R.E.M. – Collapse Into Now

“20th century, collapse into now,” Michael Stipe says in the final moments of R.E.M.’s latest album, Collapse Into Now. And it’s a fitting coda, as this album feels like a look back at all the things R.E.M. did so well in the 80s and 90s.

It’s been 13 years since drummer Bill Berry left the band, and Collapse Into Now is the closest they’ve come since to sounding like who they used to be. It doesn’t come close to the heights of their best work — how could it? — but it’s a rewarding listen that suggests 2008’s blistering Accelerate was indeed the wake-up call it sounded like.

Echoes of the band’s early work abound. The album kicks off with two rocking tracks reminiscent of the gut-punch openers of Lifes Rich Pageant. And while ‘Discoverer’ and ‘All the Best’ are no ‘Begin the Begin’ and ‘These Days,’ they’re fast and fun and they sound like R.E.M., dammit.

‘All the Best’ finds Stipe embracing his role as elder statesman. “I’ll show the kids how to do it fine, fine, fine”,” he sings, and it’s hard not to think back on him feeling fine when the world as he knew it ended.

‘UBerlin’ and ‘Oh My Heart’ sound like outtakes from Automatic For the People, rich and dark, bathed in strings and driving acoustic guitars. ‘It Happened Today,’ with its mandolin and snappy percussion, would have fit nicely on Out of Time.

‘That Someone Is You’ is a minute and 45 seconds of sweetly melodic thrash that could serve as a companion piece to Monster‘s ‘Star 69.’ ‘Me, Marlon Brando, Marlon Brando and I’ hearkens back to Lifes Rich Pageant‘s ‘Swan Swan H.’

You get the picture. Collapse Into Now is a kind of greatest hits of R.E.M. styles. That’s true even in its weakest moments, such as the spoken-word closing track ‘Blue,’ the chorus of which is sung by Patti Smith. Its hard not to compare it to ‘E-Bow The Letter’ from New Adventures in Hi-Fi, another spoken-word track with a Patti Smith chorus. But ‘E-Bow The Letter’ is a passionate highlight of R.E.M.’s 90s catalog, while ‘Blue’ is a disappointing slog.

At its best, though, Collapse Into Now is a heartening reminder of R.E.M.’s greatness. It’s like watching Dan Marino in his waning days as a Miami Dolphin, far from his record-setting 1984 form, thread a game-winning touchdown pass between three defenders. And Marino in his twilight is ten times better than Chad Henne in his prime, so show some respect!

R.E.M. probably doesn’t have another Fables of the Reconstruction or Automatic For the People in them. But they’re still in the game. And when Mike Mills lends his backing vocals to ‘Mine Smell Like Honey,’ for a few seconds all is right in the world. That’s the sound of so many great high school and college memories still alive and well today.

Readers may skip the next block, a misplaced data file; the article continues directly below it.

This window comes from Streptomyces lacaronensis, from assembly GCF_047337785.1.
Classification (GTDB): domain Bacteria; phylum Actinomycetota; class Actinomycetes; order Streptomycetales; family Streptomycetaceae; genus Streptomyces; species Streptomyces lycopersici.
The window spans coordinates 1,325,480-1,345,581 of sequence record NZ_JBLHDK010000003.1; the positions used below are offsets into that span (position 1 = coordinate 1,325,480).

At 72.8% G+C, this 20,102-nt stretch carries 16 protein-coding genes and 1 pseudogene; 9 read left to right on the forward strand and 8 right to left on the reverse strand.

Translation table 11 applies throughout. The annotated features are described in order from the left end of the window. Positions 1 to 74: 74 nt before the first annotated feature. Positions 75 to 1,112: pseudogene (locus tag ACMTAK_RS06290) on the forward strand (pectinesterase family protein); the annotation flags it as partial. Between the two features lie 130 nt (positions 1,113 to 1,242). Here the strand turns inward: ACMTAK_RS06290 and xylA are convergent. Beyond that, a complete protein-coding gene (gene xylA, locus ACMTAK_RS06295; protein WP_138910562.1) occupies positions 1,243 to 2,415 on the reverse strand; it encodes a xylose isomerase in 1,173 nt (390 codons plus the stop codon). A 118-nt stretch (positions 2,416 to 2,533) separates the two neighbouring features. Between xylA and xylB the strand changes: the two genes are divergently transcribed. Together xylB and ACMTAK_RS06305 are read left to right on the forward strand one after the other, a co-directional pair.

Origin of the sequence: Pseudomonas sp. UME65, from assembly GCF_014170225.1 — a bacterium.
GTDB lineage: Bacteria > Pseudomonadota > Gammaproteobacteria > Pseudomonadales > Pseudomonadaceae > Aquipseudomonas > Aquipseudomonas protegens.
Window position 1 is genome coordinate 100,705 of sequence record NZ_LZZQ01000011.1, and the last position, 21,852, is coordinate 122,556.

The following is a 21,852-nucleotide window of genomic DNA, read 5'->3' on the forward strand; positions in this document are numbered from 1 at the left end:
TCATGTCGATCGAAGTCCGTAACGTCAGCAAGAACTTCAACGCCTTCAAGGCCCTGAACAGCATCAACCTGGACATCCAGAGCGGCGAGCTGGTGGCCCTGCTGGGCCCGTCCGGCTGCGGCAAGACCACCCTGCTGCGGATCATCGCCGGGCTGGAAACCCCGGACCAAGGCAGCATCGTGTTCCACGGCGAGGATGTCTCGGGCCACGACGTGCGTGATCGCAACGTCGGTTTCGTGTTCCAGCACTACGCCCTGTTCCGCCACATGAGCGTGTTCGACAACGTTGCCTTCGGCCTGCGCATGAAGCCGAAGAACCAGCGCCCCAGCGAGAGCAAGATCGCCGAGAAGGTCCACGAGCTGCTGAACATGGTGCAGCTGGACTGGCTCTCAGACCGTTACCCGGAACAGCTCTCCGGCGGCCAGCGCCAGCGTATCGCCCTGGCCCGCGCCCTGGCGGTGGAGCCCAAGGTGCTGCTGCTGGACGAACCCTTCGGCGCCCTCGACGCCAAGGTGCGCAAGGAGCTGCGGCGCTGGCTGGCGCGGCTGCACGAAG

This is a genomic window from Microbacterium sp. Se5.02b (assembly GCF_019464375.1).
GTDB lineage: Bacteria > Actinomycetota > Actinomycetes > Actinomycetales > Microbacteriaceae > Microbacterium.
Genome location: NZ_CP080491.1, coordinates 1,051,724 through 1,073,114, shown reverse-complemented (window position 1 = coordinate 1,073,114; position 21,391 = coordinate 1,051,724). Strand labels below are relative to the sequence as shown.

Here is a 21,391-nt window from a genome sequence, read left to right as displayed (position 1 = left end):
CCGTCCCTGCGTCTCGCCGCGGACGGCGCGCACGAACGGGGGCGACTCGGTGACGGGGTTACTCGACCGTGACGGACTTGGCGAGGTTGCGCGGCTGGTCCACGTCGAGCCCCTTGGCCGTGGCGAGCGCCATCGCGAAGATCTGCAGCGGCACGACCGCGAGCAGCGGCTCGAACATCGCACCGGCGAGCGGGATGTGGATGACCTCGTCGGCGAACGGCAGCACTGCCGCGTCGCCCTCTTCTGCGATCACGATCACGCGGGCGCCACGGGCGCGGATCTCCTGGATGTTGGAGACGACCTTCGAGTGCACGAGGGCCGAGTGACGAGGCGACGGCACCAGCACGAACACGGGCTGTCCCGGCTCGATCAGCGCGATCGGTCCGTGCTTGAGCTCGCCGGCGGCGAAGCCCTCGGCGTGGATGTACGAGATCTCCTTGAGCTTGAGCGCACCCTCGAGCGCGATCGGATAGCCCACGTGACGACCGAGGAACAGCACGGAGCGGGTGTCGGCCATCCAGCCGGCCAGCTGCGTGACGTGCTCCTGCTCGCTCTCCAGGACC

7 thoughts on “R.E.M. – Collapse Into Now

  1. Amy says:

    Great review. It makes me want to run out to buy the album right now. I will definitely pick it up this weekend. I’m so pleased that you like it.

    Meanwhile, reflecting on your Marino analogy, and your suggestion that this album is a sort of greatest hits of the group’s musical styles, I can’t help but also think about the new Paul Simon album I’ve been listening to over the past week or so.

    What I’ve heard is good, don’t get me wrong, but I’m a bit amazed by what universal and high praise the album is receiving. It makes me wonder at what point the fans and sportscasters stop loving the quarterback for everything he was and start demanding that he hang up his uniform. Clearly Marino had a few great albums left in him!

  2. Clay says:

    I’m not sure I get the analogy, but then I’m one of the people giving the Simon album high praise (review to come).

  3. Amy says:

    It was your analogy!

  4. Clay says:

    So you’re saying that the Paul Simon CD should be getting the sort of reviews I just wrote for R.E.M. (in the latter-day Marino sense), but you don’t understand why it’s getting more lavish ones?

  5. Amy says:

    Yes. Not that it should, necessarily. Just wondering what makes the difference between an artist – or, to use your analogy – a sport’s legend, getting the lavish praise as opposed to the exit door (or the Lifetime Achievement Award, and not so subtle thank you very much for playing farewell that it implies)

  6. Clay says:

    I think it’s as simple as performance, especially in the sports example. If you’re still putting up numbers and winning games, you’re a hero. If you’re more of a liability (like Brett Favre in his final year), people would rather show you the door.

    I didn’t read much lavish praise of Songs from The Capeman, though Paul Simon had certainly earned his legendary status by then.

  7. Dana says:

    I’m not sure what was going on with me eleven years ago, but, somehow, I not only missed this post and failed to comment, but missed listening to the album despite your positive review. Well, the comment has been remedied, maybe the album listen will be also.

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